Luciano Torriani designs an inexpensive electricty and water purification system | Aga Khan Academies

Luciano Torriani designs an inexpensive electricty and water purification system

11 March 2021

Luciano Torriani, a Year 10 student at the Aga Khan Academy Mombasa, has created an inexpensive electricity supply and water purification system. His invention is titled Rural Electrical and Purification Systems (REPS), and is his personal project for the culmination of the Middle Years Programme.  

A resident of Kwale county, Luciano designed REPS with the hope that it would serve the communities near his home. Basic utility shortages are common in rural parts of Kwale, creating difficult living conditions for residents. “The constant scarcity of electricity and clean water incentivised me to undertake this project. It was sad to see my community struggling for basic needs and I felt obliged to make a change,” said Luciano.  

In practice, REPS has two components: an electrical system and a water filter. For the electrical system, power is harnessed from a bleach and water mixture through a copper cathode and aluminum foil anode, powering a lightbulb without a battery or other energy source. The filter contains a layering of common materials including rocks, grass, charcoal, and sand, which remove impurities from the water and prepare it for further decontamination through boiling. Both of these can be constructed at the cost of only a few shillings.

An intrepid student, Luciano combined his knowledge of electrical engineering, physics, and chemistry to create REPS, and also collaborated with electricians and community members throughout the project. He was driven not only by his desire to help the rural Kwale community but also by experiences he had in school and at home.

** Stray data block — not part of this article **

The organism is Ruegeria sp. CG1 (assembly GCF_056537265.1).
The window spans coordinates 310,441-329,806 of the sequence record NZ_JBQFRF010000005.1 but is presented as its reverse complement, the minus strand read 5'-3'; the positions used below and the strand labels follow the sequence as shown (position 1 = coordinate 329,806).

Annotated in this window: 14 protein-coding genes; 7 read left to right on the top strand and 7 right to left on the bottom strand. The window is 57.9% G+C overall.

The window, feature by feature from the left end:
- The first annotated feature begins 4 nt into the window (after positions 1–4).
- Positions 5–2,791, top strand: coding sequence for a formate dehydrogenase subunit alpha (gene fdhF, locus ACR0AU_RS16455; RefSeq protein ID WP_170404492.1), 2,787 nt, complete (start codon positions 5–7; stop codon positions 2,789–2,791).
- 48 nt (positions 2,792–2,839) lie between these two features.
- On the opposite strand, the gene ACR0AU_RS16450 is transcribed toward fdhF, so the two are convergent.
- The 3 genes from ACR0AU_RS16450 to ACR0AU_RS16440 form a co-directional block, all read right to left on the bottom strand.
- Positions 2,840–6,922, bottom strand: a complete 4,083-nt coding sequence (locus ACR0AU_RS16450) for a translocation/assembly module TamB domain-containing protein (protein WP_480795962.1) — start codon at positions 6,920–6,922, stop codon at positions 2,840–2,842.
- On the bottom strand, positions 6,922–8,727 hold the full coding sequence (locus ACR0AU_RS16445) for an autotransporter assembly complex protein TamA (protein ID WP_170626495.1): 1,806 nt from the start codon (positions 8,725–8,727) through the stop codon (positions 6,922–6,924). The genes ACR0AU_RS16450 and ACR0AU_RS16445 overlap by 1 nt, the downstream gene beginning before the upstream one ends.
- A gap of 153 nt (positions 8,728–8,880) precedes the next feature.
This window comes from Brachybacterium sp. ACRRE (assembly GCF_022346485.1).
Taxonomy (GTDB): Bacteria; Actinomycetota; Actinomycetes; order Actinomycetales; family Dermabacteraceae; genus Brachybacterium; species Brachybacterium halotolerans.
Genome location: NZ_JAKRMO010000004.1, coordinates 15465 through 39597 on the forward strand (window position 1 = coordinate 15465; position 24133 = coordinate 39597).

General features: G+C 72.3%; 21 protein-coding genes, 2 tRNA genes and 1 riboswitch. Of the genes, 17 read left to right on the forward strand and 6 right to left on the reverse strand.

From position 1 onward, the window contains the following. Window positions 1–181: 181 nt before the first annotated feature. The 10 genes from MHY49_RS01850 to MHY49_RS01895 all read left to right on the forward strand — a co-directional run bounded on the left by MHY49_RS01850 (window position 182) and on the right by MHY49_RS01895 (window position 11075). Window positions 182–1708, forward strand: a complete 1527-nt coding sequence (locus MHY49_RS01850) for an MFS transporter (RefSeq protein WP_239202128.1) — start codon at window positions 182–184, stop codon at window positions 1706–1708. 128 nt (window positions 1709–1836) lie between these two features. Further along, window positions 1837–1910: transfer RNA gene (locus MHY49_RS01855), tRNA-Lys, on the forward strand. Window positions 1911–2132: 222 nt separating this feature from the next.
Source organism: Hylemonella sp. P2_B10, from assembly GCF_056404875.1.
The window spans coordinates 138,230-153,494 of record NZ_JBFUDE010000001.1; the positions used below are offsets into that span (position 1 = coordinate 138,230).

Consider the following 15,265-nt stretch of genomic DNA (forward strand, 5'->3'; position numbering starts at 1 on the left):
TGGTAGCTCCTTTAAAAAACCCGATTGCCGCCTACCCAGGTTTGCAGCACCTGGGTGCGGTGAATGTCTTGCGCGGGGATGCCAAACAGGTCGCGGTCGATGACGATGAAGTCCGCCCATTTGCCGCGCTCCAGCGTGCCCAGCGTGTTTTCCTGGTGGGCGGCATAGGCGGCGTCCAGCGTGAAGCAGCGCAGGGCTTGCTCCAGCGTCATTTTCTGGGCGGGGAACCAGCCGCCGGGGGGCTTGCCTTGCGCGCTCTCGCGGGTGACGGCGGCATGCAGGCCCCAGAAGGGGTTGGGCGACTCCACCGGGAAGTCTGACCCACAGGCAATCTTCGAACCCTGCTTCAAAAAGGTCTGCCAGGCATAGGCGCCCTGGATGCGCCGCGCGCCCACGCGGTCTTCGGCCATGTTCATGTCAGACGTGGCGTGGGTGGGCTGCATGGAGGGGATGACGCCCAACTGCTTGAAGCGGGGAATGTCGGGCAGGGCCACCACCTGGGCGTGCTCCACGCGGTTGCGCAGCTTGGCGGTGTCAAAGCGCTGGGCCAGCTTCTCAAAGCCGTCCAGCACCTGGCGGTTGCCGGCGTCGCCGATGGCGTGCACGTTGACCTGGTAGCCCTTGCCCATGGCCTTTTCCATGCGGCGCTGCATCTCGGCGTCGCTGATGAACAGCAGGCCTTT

“I would say that my main inspiration came from my childhood exposure to electrical systems and love for physics and chemistry. As a child, my dad had me observe his manual work fixing car batteries for his business,” Luciano said. “Similarly, mixing chemicals and performing abstract experiments in school contributed to my excitement about the project.  

Luciano’s personal project advisor is physics teacher Phelesters Obendo. Ms Phelesters worked with Luciano throughout the entire project, helping him achieve his vision. “He took time to design and redesign [REPS] each time we met to utilise local material at a small-scale level,” Ms Phelesters said. She added: “Bringing together like-minded students will be a great move in applying science to the community.”  

Luciano has been able to share his project with various communities in Kwale, reaching over 100 people including residents of Funzi Island, where he resides. To emphasise the project’s simplicity and cost-effectiveness, Luciano constructed an electrical system in front of the residents in a few minutes. 

“In the beginning they were very skeptical… they just thought I was making it up. Many people online promise free electricity,” Luciano said. “When it worked, they were very shocked and very happy. Many actually contacted me right after to ask me for the blueprints.” 

Luciano credits his success with REPS in part to the strength of his IB education, which pushed him to think outside the box. “My learning as an IB student has definitely contributed to my open-mindedness, thinking, and inquiring attitudes which I practiced throughout my project. I feel incredibly appreciative for the education and opportunities at the school, and it is one of the many reasons I am who I am today,” said Luciano.